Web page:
|Green, Bartholomew - Bart|
|ENGLE, CAROLE - University Of Arkansas At Pine Bluff|
|LOCHMANN, REBECCA - University Of Arkansas At Pine Bluff|
|PHILLIPS, HAROLD - University Of Arkansas At Pine Bluff|
Submitted to: North American Journal of Aquaculture
Publication Type: Peer Reviewed Journal
Publication Acceptance Date: 11/13/2015
Publication Date: 3/16/2016
Citation: Green, B.W., Engle, C., Lochmann, R., Phillips, H. 2016. Low-intensity, stocker-based channel catfish culture. North American Journal of Aquaculture. 78:125-135.
Interpretive Summary: Catfish farmers use a variety of pond management strategies to produce food-size catfish. One of three management strategies that has the lowest cost per pound of fish produced is a low-intensity, low-technology Channel Catfish production strategy. The low-intensity strategy is characterized by low stocking rates, a low amount of installed aeration, and no automated dissolved oxygen monitoring. Catfish processors continue to seek larger fish for processing and the preferred size range generally is stated as ranging from 1.25 to 4.00 lb, but processors likely prefer a tighter size range (1.5-2.5 lb) with minimal numbers of fish larger than 3 lb. Given the dearth of systematic research data on production of larger Channel Catfish, we conducted two studies in consecutive years whose objectives were to quantify production characteristics, including temporal changes in population size distribution and response to stocking rate, when 0.5-lb stocker Channel Catfish were stocked for food fish production at low-intensity culture either in single- or multiple-batch culture. Stocker catfish are large fingerlings that weigh from 0.2-0.75 lb, whereas fingerlings generally weigh less than 0.1 lb. In single-batch culture, ponds are stocked in the spring with a single age-class of fish and are harvested completely in the fall. In multiple-batch culture, a single age-class is stocked the fish year and only market size fish are harvested in the fall, after which fingerlings are stocked to replace the fish harvested for market. The partial harvest-restock cycle is repeated over several years. Results of the multiple-batch experiment showed that the presence of fingerlings does not impede the growth performance of the stocker Channel Catfish and that both fingerlings and stockers grew rapidly. The size class distribution of the stocker catfish shifted to higher than expected numbers of larger fish as the grow-out season progressed. Results of the single-batch experiment showed that Channel Catfish growth and yield increased linearly as stocking rate increased. Although individual fish weight decreased linearly with increased stocking rate, yield continued to increase with stocking rate because of the greater numbers of fish. The size class distribution of the stocker catfish shifted to higher than expected numbers of larger fish at the lowest stocking rate and higher than expected number of smaller market size fish at the two higher stocking rates. Ponds stocked in the spring with 0.5-lb stockers, contained by early to mid-July biomasses of market-size fish suitable for partial harvest for processing and at least 22% of the carryover fish exceeded the lower processing plant size limit. If fish larger than 1.5 lb are desired, the data indicate partial harvest should be delayed until August. None of the fish harvested exceeded the processors’ preferred size range (1.25-4.00 lb). In summary, these studies indicate that larger Channel Catfish can be produced successfully using low-intensity single or multiple-batch culture.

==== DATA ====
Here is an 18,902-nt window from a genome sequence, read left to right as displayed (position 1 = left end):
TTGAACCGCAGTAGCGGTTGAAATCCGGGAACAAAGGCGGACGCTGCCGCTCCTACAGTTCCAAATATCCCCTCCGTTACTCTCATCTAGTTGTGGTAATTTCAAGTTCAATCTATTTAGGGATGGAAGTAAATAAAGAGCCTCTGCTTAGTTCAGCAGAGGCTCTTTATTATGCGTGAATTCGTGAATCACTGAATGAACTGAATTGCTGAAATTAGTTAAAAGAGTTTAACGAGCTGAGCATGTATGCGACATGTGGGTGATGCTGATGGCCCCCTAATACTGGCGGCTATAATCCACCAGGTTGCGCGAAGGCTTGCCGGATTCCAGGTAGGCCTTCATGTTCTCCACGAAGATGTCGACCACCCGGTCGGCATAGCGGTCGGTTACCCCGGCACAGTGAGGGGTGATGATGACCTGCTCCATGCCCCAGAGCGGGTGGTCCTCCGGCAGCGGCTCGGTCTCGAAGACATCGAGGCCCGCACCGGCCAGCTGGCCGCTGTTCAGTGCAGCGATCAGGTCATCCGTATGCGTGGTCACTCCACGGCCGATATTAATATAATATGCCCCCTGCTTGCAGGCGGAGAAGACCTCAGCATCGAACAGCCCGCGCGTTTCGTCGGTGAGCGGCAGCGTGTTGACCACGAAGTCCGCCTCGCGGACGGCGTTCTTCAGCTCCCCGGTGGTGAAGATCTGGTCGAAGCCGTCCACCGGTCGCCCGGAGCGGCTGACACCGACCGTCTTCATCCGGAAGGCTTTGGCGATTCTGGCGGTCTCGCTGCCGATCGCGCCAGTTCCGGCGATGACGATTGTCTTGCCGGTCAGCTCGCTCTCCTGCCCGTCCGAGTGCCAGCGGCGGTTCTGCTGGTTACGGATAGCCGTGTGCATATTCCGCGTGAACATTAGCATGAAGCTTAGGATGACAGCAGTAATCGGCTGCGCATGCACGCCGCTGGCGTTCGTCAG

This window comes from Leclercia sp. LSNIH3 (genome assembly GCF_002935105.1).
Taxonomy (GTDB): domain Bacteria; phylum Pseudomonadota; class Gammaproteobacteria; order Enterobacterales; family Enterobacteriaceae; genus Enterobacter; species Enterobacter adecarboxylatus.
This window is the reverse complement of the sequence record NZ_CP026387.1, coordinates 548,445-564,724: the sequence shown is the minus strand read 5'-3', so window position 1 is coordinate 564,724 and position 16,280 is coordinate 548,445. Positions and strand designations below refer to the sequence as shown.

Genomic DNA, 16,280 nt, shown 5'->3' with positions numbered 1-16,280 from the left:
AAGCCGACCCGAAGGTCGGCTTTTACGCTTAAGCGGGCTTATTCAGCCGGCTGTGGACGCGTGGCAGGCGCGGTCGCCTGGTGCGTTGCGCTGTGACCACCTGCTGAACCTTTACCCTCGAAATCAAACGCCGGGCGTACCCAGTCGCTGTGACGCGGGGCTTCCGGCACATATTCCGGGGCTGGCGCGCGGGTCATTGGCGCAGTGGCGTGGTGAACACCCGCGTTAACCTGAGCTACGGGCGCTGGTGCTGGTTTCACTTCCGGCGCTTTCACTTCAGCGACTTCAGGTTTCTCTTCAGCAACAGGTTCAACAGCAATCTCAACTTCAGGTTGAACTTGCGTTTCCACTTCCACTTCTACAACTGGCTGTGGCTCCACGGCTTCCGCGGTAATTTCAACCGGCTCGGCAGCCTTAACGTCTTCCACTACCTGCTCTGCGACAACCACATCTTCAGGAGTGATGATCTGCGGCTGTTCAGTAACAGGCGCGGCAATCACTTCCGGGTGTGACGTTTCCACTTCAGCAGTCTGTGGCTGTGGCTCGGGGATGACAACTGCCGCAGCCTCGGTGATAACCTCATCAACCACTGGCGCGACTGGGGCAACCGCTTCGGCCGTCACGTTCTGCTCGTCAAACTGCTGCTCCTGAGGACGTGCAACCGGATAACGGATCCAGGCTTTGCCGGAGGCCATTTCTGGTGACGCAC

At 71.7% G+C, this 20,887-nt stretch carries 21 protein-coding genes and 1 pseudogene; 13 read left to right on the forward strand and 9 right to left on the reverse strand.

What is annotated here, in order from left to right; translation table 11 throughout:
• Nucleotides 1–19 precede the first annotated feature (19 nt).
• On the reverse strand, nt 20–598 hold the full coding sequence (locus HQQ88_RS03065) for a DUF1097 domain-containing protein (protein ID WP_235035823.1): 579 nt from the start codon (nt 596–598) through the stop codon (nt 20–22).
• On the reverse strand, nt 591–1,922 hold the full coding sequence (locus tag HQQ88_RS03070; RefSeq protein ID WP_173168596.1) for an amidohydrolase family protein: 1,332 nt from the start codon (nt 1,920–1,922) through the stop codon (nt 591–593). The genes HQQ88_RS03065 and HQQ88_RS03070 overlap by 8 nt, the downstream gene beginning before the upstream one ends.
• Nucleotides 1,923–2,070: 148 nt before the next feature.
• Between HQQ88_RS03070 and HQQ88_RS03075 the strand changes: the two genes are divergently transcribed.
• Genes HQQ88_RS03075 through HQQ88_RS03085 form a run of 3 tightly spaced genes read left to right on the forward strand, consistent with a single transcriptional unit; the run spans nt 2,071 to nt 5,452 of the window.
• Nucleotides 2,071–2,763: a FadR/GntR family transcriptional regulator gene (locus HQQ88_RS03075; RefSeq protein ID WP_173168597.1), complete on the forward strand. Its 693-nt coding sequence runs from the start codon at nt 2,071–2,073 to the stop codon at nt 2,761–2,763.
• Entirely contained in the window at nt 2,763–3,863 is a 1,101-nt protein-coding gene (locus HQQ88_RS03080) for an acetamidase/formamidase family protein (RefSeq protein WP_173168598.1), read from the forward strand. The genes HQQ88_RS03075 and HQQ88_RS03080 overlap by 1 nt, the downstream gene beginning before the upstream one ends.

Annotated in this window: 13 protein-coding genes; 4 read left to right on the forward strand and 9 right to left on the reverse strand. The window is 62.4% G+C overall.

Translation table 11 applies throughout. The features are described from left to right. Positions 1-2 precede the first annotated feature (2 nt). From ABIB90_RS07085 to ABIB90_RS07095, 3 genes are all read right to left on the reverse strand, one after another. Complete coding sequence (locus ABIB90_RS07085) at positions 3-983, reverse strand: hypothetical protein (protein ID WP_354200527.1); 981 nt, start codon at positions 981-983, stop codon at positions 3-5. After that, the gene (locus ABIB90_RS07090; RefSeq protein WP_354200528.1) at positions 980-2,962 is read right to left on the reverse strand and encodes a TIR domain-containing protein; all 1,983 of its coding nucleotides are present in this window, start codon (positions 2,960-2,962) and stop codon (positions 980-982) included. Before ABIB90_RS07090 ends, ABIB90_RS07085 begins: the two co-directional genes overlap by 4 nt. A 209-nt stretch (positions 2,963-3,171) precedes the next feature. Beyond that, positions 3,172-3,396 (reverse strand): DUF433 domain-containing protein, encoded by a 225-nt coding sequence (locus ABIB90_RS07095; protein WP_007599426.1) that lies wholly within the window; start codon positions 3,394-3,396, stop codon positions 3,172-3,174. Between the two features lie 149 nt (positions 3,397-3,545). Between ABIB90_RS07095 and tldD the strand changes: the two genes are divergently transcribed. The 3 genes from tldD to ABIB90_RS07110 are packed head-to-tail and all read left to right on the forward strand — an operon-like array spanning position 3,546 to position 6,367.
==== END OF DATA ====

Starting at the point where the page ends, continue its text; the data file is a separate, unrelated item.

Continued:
Technical Abstract: Low-intensity Channel Catfish production is characterized by low stocking rates, low installed aeration capacity, and no automated dissolved oxygen monitoring. Two studies conducted in nine 0.25-acre ponds quantified production characteristics of stocker Channel Catfish stocked for low-intensity food fish production in single- or multiple-batch culture. In the multiple-batch study, 0.5-lb stockers (carryover fish) were stocked at 4,500/acre and 0.044-lb fingerlings at 6,000/acre. Stockers were grown to mean individual weights of 1.25, 1.75, or 2.25 lb/fish. In the single-batch study, 0.5-lb stockers were stocked at 3,500, 4,500, and 5,500 fish/acre. All fish were fed a 32% protein feed daily to apparent satiation. Ponds were harvested in October and fish weighed. Growth of carryover fish and understock in multiple-batch culture was linear and growth curve slopes did not differ significantly. Carryover fish size class distributions differed significantly among target weights and progressively shifted towards larger size classes as target weight increased. Stocking rate affected Channel Catfish growth and yield significantly in single-batch culture. Fish stocked at 3,500 fish/acre grew faster than fish at the higher stocking rates. Mean final weight decreased linearly and gross and net yields increased linearly with increased stocking rate. Size class distributions differed significantly among stocking rates and the 3,500 fish/acre size class distribution was shifted towards larger fish compared to the other two stocking rates. Ponds stocked in the spring with 0.5-lb stockers contained by early to mid-July biomasses of market-size fish suitable for partial harvest and at least 22% of the carryover fish exceeded the lower processing plant size limit. If fish larger than 1.5 lb are desired, the data indicated partial harvest should be delayed until August. None of the fish harvested exceeded the processors’ preferred size range (1.25-4.00 lb/fish). In summary, larger Channel Catfish can be produced successfully using low-intensity single or multiple-batch culture.